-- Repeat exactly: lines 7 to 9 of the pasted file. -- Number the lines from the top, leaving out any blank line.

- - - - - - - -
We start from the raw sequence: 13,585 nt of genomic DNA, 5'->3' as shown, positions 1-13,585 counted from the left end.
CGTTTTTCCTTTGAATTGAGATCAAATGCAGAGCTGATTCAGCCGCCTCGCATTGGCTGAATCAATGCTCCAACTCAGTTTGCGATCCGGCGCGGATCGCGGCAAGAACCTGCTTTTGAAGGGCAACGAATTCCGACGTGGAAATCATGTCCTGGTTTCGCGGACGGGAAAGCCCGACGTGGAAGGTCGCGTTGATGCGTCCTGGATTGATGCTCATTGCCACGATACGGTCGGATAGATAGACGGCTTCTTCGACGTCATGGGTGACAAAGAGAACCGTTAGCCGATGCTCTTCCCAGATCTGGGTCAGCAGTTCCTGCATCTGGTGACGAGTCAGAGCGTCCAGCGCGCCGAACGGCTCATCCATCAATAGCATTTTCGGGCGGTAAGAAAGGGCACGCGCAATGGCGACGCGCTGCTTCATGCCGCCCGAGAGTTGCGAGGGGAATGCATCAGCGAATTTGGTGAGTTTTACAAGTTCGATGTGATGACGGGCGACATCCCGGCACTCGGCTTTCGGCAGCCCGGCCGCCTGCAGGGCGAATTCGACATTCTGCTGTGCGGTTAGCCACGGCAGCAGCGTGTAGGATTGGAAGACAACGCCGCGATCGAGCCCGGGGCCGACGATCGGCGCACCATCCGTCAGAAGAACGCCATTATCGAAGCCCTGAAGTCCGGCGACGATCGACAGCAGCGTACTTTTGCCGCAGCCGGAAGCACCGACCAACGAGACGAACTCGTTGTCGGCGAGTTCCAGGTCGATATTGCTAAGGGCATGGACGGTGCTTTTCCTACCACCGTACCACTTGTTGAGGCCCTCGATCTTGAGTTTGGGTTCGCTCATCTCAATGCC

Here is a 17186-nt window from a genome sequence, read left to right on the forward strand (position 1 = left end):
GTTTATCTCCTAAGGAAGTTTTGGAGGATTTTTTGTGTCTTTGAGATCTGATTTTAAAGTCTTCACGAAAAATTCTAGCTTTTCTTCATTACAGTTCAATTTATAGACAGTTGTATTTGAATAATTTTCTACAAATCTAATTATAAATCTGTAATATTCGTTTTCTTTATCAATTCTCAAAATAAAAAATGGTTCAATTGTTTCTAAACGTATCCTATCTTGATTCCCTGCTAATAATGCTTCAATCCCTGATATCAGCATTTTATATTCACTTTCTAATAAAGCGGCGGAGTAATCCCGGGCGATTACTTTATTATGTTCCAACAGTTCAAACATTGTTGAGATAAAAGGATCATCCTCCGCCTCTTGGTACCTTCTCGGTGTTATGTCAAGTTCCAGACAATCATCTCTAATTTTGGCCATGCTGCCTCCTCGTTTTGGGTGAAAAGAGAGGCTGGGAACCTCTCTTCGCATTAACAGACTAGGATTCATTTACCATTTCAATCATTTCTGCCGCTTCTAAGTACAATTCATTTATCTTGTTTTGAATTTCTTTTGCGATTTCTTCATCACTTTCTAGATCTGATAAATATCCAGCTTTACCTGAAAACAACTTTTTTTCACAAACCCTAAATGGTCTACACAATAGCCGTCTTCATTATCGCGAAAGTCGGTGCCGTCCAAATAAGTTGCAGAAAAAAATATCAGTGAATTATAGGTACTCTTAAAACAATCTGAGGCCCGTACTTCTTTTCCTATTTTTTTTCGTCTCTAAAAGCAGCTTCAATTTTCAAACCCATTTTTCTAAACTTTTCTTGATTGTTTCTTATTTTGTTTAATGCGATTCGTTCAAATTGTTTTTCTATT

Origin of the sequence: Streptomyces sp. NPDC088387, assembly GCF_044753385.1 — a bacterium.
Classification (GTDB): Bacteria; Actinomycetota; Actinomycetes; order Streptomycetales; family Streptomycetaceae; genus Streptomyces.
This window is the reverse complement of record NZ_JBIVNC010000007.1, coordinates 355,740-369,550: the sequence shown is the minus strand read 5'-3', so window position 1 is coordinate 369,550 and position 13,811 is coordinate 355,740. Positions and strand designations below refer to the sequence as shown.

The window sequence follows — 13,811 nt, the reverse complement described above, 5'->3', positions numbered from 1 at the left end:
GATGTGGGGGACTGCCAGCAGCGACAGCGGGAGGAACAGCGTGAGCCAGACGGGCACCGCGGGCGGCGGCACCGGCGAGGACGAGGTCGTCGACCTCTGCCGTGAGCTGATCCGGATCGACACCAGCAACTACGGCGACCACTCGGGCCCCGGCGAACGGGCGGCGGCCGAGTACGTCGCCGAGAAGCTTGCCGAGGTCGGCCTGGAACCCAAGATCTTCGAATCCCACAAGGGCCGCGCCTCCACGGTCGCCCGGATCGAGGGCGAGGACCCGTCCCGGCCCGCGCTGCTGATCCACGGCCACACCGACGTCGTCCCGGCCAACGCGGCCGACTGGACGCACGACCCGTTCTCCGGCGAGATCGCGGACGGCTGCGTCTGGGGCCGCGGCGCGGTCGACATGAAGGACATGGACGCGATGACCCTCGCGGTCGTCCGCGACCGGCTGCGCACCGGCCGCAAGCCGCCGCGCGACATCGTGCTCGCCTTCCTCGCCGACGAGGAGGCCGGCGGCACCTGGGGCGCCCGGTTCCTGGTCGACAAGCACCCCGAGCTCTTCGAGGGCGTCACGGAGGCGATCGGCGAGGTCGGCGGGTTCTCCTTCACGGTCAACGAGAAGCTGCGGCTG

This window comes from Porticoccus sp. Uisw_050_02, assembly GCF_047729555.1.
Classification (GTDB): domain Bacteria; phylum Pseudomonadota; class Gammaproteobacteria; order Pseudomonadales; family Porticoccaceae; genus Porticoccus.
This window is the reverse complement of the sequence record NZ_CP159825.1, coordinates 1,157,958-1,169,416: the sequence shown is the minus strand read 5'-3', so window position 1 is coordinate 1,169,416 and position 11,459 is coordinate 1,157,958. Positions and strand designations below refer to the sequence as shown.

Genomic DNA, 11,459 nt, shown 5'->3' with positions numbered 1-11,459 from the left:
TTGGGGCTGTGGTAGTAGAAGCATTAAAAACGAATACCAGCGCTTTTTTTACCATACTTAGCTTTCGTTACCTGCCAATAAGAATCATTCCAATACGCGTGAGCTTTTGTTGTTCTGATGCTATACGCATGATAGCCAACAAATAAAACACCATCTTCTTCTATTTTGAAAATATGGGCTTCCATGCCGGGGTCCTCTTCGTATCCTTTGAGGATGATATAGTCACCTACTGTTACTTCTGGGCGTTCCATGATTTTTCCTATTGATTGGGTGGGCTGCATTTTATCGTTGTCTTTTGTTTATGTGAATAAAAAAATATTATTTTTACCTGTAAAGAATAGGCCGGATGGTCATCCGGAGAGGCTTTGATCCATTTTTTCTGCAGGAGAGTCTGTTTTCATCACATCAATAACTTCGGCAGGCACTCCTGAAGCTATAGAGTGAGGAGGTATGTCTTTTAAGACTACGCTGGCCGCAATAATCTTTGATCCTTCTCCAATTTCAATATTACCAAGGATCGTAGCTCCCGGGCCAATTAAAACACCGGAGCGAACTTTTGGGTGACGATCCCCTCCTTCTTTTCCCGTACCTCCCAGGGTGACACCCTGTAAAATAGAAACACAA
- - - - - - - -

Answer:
This window is the reverse complement of record NZ_JBIVNC010000007.1, coordinates 355,740-369,550: the sequence shown is the minus strand read 5'-3', so window position 1 is coordinate 369,550 and position 13,811 is coordinate 355,740. Positions and strand designations below refer to the sequence as shown.

The window sequence follows — 13,811 nt, the reverse complement described above, 5'->3', positions numbered from 1 at the left end:
GATGTGGGGGACTGCCAGCAGCGACAGCGGGAGGAACAGCGTGAGCCAGACGGGCACCGCGGGCGGCGGCACCGGCGAGGACGAGGTCGTCGACCTCTGCCGTGAGCTGATCCGGATCGACACCAGCAACTACGGCGACCACTCGGGCCCCGGCGAACGGGCGGCGGCCGAGTACGTCGCCGAGAAGCTTGCCGAGGTCGGCCTGGAACCCAAGATCTTCGAATCCCACAAGGGCCGCGCCTCCACGGTCGCCCGGATCGAGGGCGAGGACCCGTCCCGGCCCGCGCTGCTGATCCACGGCCACACCGACGTCGTCCCGGCCAACGCGGCCGACTGGACGCACGACCCGTTCTCCGGCGAGATCGCGGACGGCTGCGTCTGGGGCCGCGGCGCGGTCGACATGAAGGACATGGACGCGATGACCCTCGCGGTCGTCCGCGACCGGCTGCGCACCGGCCGCAAGCCGCCGCGCGACATCGTGCTCGCCTTCCTCGCCGACGAGGAGGCCGGCGGCACCTGGGGCGCCCGGTTCCTGGTCGACAAGCACCCCGAGCTCTTCGAGGGCGTCACGGAGGCGATCGGCGAGGTCGGCGGGTTCTCCTTCACGGTCAACGAGAAGCTGCGGCTG